Thursday, October 31, 2002

Me am so dumb

All my plans are set and I'm going to Ottawa tonight to tell tales of boo and fright.

Except now I've just found out that the storytelling night that I thought was tonight is ACTUALLY next Thursday. So I'm going down to Ottawa a day early for nothing.

Drat. I'm such a idiot.

In the meantime, enjoy your Halloween/Samhain festivities tonight! Take a moment to remember the loved ones who have passed on, give thanks to the loved ones you still have with you, and kiss a witch if you can!

Wednesday, October 30, 2002

Spooky Stories

Halloween is nearly upon us, so in the spirit of the holiday, I invite you to take a listen to some spooky tales at The Moonlit Road. For those of you who have heard me tell the story of The White Dress, this is the site where I found that story.

Every month or so, there's a new tale on the website. You can either read the tale on the website or you can listen to it being told (via RealPlayer). The site specialized in scary stories from the southern United States, so you can guarantee a shiver or two!

In other news, the Dracula show that I worked on (and that the Midnight Players will be performing live on TV) will be airing tomorrow night at 8 pm. If you live in the Kingston/Toronto area and can get channel 13 (Cogeco Community channel), take a gander at it!

I'll be spending this Halloween in Ottawa telling frightful tales (probably The Dead Don't Pay). Hopefully I'll impress a few people and be invited to tell tales in next year's festival in Ottawa. Wish me luck!

Monday, October 28, 2002

Fair Exchange

I've recently realized that in all of my friendships, I'm very much into meeting at the half-way mark.

There was a time when I would be bending over backwards to do stuff that would allow me to befriend someone, but those were more desparate days. Now in my curmudgeon days, I'm not willing to do all the work to make a friendship function. I'm only willing to meet half-way. I'll put in my two cents if you'll put in your two cents. I know this sounds like I'm keeping a detailed score, but I'm not. It doesn't even have to be an equal exchange. Sometimes, it's just the thought that matters.

I had to take this stance at one point several years because I suddenly realized that some of my "friends" were taking abusive advantage of my good and generous nature. The hard truth came to me through an off-hand remark an aquaintance had made in a discussion about possible Halloween costumes. I was saying that I wanted to find a costume that suited my personality, at which point he turned to me and said with a smirk "Why don't you go as a puppet?"

The weight of that statement came crashing down upon me, making me realize that I had let these people yank me around in the name of friendship and that for all I had done for them, I received very little back in return. It was at that point that I started taking note of who deserved my time and attention.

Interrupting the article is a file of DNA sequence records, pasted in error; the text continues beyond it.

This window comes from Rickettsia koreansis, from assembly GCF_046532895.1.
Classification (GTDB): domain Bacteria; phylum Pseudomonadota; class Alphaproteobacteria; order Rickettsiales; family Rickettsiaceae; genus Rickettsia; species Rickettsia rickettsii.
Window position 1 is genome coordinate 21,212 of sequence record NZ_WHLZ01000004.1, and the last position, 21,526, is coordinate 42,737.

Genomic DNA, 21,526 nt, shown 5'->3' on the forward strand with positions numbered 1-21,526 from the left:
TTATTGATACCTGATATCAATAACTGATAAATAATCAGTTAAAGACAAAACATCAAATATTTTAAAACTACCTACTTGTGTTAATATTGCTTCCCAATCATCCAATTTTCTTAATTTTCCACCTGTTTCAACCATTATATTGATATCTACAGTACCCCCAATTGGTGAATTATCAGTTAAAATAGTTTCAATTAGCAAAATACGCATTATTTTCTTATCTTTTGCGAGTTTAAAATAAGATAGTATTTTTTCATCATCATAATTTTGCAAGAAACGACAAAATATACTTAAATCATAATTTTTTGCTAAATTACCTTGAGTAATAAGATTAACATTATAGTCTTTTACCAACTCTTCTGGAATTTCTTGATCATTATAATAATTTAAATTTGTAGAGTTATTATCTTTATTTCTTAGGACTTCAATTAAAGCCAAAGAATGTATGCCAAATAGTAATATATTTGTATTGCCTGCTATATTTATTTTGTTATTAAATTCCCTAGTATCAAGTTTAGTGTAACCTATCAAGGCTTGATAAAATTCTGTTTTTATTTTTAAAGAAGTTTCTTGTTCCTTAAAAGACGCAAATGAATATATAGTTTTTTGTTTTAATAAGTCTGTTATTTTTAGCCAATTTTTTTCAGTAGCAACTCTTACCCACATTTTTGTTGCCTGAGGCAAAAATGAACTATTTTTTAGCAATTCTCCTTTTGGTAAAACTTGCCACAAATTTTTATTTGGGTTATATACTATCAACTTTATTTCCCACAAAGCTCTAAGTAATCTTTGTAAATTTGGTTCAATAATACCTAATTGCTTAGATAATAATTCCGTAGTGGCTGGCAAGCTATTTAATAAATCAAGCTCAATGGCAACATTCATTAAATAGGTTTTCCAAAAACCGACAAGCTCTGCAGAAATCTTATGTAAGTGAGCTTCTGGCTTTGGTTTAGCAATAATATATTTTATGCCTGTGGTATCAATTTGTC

If someone does something for me, then I do my best to return the favour. Of course, that doesn't mean that I'll sit back and wait for other people to make the first move. If I can help you out, then I will and without hesitation. But I do so with the expectation that I will have this good deed returned to me in some reasonable form in a reasonable amount of time.

Sometimes a simply heartfelt Thank You is enough. Sometimes it's a helping hand when I ask for it. Sometimes it's a helping hand when I didn't ask for it. But if I keep pouring energy into someone and I don't get anything back from it, then it's promptly shut off and I wait for some of that energy to be returned. If it never comes back, so be it. The energy I put into it was needed at the time and probably wasn't wasted, but I can only put out so much before I need to be refueled myself.

This system has allowed me to filter out the True Friends from the Casual Friends and the Mooches. Of course with any filtering system, there's a downside. Sometimes I can be a bit paranoid about being taken advantage of, which makes me appear as insecure (Hell Bells... that might be the definition of insecurity!). This is problem that I'm always trying to stay objective about ("There isn't a conspiracy around every corner, Mulder") and for the most part, I keep a handle on it.

But for people who have proven themselves to be True Friends, I will still bend over backwards to help in any way they need me because I know they will be there when I need them.

And they have. And they are. And they will. And for them, I will more than cross the half-way mark because they were willing to meet me half-way. No regrets. No looking back.

P.S.: This post is not borne of a recent event. I've been tossing the explanation of this concept for a few months now. I thought I'd give it a stab at it today. Please don't feel like I'm directing this to anyone in particular.
Oogly Boogly

We celebrated Halloween a week early this year at T and A's Annual Costumed Bash. E very graciously agreed to play Morticia to my Gomez, and quite frankly, she carried it off better than I did. You go girl!

Being a largely theatrical and dramatic crowd of people, the costumes were imaginative and carefully prepared. E was impressed by the quality of the costumes. It was obvious that people spent time and effort putting these costumes together. It was more than just cutting two holes in an old bedsheet. These people actually designed their costumes.